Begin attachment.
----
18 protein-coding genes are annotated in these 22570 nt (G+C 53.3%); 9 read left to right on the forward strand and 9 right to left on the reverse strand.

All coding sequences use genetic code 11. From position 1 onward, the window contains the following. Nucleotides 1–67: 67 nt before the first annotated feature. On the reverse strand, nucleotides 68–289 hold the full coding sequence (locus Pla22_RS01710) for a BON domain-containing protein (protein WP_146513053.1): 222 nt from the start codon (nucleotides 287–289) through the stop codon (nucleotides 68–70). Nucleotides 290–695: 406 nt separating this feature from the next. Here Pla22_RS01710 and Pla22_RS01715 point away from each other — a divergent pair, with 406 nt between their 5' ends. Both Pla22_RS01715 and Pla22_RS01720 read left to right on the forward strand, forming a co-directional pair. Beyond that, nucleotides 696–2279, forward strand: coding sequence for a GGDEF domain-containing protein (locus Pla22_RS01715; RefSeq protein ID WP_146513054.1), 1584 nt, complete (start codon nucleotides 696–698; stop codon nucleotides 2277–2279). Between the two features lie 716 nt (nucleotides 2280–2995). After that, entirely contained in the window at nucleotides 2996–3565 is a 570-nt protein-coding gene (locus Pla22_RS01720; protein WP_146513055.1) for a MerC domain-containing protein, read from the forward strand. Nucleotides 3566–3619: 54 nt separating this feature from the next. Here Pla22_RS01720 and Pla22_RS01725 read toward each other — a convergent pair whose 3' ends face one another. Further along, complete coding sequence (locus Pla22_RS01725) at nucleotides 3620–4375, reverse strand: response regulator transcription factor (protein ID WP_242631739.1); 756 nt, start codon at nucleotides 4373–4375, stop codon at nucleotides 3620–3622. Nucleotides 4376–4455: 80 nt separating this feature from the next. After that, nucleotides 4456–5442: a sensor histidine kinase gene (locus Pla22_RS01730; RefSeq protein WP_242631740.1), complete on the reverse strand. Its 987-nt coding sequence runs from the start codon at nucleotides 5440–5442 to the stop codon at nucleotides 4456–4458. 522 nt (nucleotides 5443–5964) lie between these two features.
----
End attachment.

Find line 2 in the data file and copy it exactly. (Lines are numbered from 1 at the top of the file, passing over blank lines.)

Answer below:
All coding sequences use genetic code 11. From position 1 onward, the window contains the following. Nucleotides 1–67: 67 nt before the first annotated feature. On the reverse strand, nucleotides 68–289 hold the full coding sequence (locus Pla22_RS01710) for a BON domain-containing protein (protein WP_146513053.1): 222 nt from the start codon (nucleotides 287–289) through the stop codon (nucleotides 68–70). Nucleotides 290–695: 406 nt separating this feature from the next. Here Pla22_RS01710 and Pla22_RS01715 point away from each other — a divergent pair, with 406 nt between their 5' ends. Both Pla22_RS01715 and Pla22_RS01720 read left to right on the forward strand, forming a co-directional pair. Beyond that, nucleotides 696–2279, forward strand: coding sequence for a GGDEF domain-containing protein (locus Pla22_RS01715; RefSeq protein ID WP_146513054.1), 1584 nt, complete (start codon nucleotides 696–698; stop codon nucleotides 2277–2279). Between the two features lie 716 nt (nucleotides 2280–2995). After that, entirely contained in the window at nucleotides 2996–3565 is a 570-nt protein-coding gene (locus Pla22_RS01720; protein WP_146513055.1) for a MerC domain-containing protein, read from the forward strand. Nucleotides 3566–3619: 54 nt separating this feature from the next. Here Pla22_RS01720 and Pla22_RS01725 read toward each other — a convergent pair whose 3' ends face one another. Further along, complete coding sequence (locus Pla22_RS01725) at nucleotides 3620–4375, reverse strand: response regulator transcription factor (protein ID WP_242631739.1); 756 nt, start codon at nucleotides 4373–4375, stop codon at nucleotides 3620–3622. Nucleotides 4376–4455: 80 nt separating this feature from the next. After that, nucleotides 4456–5442: a sensor histidine kinase gene (locus Pla22_RS01730; RefSeq protein WP_242631740.1), complete on the reverse strand. Its 987-nt coding sequence runs from the start codon at nucleotides 5440–5442 to the stop codon at nucleotides 4456–4458. 522 nt (nucleotides 5443–5964) lie between these two features.